How do you prevent a hall of rowdy mechanical engineering students from destroying brand-new power tools? Why is this even a problem?
My floor has around $500 worth of communal power tools – and as one might expect, these tools tend to “walk away” at an impractical rate. To solve this, I decided to build a “tool locker” that would open only to a student ID. This would make tool users accountable for their actions.
Time is always at a premium, so the design had to be simple – but given the amount of abuse it could see, so was strength. For this reason, the tool locker was designed to be made out of 3 layers of waterjet-cut aluminum bolted together. The middle layers hide a small servo-actuated latch. Shoulder screws, brass bushings, and copious amounts of lithium grease keep the mechanisms moving with minimal wear.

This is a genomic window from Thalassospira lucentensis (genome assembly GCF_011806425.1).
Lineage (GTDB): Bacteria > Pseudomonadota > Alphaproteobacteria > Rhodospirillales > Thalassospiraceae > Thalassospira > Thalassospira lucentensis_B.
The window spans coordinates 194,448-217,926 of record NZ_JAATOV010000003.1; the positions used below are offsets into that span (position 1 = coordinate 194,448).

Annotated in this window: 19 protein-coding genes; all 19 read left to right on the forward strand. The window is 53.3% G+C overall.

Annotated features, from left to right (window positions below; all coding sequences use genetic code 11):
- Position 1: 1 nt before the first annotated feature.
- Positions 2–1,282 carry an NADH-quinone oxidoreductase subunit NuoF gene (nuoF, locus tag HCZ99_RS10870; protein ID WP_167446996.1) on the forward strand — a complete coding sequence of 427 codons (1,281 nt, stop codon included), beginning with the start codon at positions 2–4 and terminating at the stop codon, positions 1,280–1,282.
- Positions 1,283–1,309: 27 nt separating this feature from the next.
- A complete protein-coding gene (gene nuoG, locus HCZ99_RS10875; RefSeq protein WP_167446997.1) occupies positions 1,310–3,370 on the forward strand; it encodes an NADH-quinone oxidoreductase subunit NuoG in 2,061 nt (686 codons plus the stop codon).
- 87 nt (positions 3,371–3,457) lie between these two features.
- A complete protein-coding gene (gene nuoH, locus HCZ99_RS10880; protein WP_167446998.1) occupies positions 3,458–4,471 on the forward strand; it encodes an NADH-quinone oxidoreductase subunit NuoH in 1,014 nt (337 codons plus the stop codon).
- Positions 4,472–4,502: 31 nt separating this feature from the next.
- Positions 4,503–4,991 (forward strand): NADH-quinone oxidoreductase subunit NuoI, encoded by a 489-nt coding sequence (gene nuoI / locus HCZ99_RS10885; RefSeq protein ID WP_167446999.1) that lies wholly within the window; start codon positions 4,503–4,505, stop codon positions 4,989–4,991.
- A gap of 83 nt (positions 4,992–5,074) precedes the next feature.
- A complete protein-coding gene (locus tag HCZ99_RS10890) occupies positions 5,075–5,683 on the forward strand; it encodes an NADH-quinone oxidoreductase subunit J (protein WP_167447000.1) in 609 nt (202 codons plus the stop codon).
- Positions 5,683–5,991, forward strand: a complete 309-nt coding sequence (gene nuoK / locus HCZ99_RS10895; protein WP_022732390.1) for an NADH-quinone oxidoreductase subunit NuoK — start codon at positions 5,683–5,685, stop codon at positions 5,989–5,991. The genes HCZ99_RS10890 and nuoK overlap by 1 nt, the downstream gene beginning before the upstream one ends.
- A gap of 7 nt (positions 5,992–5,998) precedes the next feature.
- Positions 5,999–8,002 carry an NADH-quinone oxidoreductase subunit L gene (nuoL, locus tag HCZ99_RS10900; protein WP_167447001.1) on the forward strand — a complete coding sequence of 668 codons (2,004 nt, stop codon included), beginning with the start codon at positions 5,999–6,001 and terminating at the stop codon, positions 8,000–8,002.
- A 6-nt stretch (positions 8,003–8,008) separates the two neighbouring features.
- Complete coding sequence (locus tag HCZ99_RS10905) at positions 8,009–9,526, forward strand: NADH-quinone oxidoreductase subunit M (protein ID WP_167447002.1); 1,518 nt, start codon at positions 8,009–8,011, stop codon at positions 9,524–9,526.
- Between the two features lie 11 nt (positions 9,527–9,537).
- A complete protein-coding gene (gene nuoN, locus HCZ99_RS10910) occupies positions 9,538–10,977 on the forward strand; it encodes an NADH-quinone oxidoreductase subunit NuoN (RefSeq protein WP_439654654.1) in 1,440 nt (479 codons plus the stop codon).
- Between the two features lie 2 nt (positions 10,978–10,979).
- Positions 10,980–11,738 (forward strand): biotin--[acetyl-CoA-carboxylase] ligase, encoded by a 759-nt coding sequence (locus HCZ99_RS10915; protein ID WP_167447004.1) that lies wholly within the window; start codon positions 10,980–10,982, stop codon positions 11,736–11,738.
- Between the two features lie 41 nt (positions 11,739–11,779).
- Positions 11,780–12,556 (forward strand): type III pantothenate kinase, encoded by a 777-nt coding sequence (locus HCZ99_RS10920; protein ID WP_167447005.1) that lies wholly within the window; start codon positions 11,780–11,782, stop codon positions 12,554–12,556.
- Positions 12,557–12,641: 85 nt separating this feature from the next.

To save time, every single plate was constructed from a single sketch that was used to create 5 derived configurations. The final assembly is just the “same” part 5 times!
How does it lock up tools? It doesn’t; it just traps their power cords in a comb of aluminum. This makes the design capable of entrapping 14 tools at once.
The design took 3 hours to create, 1 hour to cut, and 30 minutes to assemble. Three lag bots hold the tool locker to our communal workbench.
All that’s left is the creation of the software backend to drive this. That’s for another day.